GREAT WALL OF CHINA
The Great Wall of China is the world's longest wall. Estimates of its length vary from 1,500 miles to 31,250 miles, with most sources saying it is between 3,900 miles and 4,500 miles long. According to the Guinness Book of Records, it main line length is 2,150 miles, with an additional 2,195 miles of branches and spurs. According to the Chinese government, the Great Wall embraces a 2,150-mile-long main wall, occasionally broken up by mountains and other obstacles, and 1,780 miles of spurs and additions. [Sources: Peter Hessler, National Geographic, January 2003, The New Yorker, May 21, 2007]
Brook Larmer wrote in Smithsonian Magazine: “Few cultural landmarks symbolize the sweep of a nation's history more powerfully than the Great Wall of China. Constructed by a succession of imperial dynasties over 2,000 years, the network of barriers, towers and fortifications expanded over the centuries, defining and defending the outer limits of Chinese civilization. At the height of its importance during the Ming dynasty (1368-1644), the Great Wall is believed to have extended some 4,000 miles, the distance from New York to Milan. From its origins under the first emperor in the third century B.C., the Great Wall has never been a single barrier, as early Western accounts claimed. Rather, it was an overlapping maze of ramparts and towers that was unified only during frenzied Ming dynasty construction, beginning in the late 1300s. As a defense system, the wall ultimately failed, not because of intrinsic design flaws but because of the internal weaknesses—corruption, cowardice, infighting—of various imperial regimes.” [Source: Brook Larmer, Smithsonian Magazine, August 2008]
The Great Wall of China stretches across five northern Chinese provinces and five autonomous provinces from Bohai Bay on the Yellow Sea in the east to Jiayu Pass, 1,500 miles away, in the Gobi Desert, in the west. Ranging in height from five meters to 13 meters, and up to 10 meters thick, The Great Wall is longer than the the Nile River (six Great Walls could stretch around the entire earth) and contains an estimated 400 million cubic yards of material, enough to build 120 pyramids equal in size to the Great Pyramid of Cheops, and enough to build all the buildings in Scotland and England in 1793.
The most comprehensive and technologically advanced survey to date—a two-year mapping project finished in 2009, using GPS and infrared technology—determined the wall stretches for 8,851.8 kilometers and includes 6,259.6 kilometers of actual wall, 359.7 kilometers of trenches and 2,322.5 kilometers of natural barriers such as mountains and rivers.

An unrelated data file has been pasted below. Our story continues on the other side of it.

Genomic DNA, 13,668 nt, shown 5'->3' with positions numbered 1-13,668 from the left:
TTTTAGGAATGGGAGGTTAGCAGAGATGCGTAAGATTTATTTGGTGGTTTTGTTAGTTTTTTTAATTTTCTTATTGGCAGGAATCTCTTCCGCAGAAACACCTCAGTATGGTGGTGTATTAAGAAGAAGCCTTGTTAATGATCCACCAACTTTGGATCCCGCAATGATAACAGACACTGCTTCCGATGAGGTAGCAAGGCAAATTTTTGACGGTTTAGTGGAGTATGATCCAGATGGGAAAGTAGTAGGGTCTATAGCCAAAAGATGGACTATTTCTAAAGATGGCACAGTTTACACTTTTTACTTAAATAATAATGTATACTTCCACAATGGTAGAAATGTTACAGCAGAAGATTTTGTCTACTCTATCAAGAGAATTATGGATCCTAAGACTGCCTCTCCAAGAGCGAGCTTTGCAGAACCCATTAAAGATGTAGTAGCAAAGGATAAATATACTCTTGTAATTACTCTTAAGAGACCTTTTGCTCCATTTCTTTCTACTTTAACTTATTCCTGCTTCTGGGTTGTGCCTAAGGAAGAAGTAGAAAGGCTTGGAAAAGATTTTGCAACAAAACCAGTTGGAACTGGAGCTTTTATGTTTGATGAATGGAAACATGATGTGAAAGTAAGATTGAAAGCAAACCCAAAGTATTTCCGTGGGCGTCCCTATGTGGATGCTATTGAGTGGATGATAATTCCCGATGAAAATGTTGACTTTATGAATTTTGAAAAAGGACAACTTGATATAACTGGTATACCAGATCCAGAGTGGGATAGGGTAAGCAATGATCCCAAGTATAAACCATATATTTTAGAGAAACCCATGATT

Books: The Great Wall, China Against the World by Julia Lovell, a professor at Cambridge Cambridge (University Press (2006); The Great Wall of China from History to Myth by Arthur Waldron, a University of Pennsylvania professor (Cambridge University Press, 1992); The Great Wall of China by Daniel Schwartz. Good Websites and Sources on the Great Wall of China: Great Wall of China.com greatwall-of-china.com ; Wikipedia ; UNESCO World Heritage Site Sites UNESCO World Heritage Site Map ; Great Wall greatwall-of-china.com ; China Map Guide; Good Chinese History Websites: 1) Chaos Group of University of Maryland chaos.umd.edu/history/toc ; 2) WWW VL: History China vlib.iue.it/history/asia ; 3) Wikipedia article on the History of China Wikipedia 4) China Knowledge; 5) Gutenberg.org e-book gutenberg.org/files ; Links in this Website: Main China Page factsanddetails.com/china (Click History)
Names and Claims and the Great Wall of China
The Chinese word for the Great Wall of China has traditionally been changcheng, which literally means “long wall” or “long walls.” When it was being built the walls were known by at least ten different names The Ming usually called them bianquing (“border walls”).
The term Great Wall was coined by Europeans and began to be widely used towards the end of the 19th century. Before that it was referred to by foreigners mostly as the “Chinese Wall.” Only in the 20th century after Westerners began calling it the Great Wall did the Chinese start calling it something similar: Wanli Changcheng (literally “10,000 li long wall”).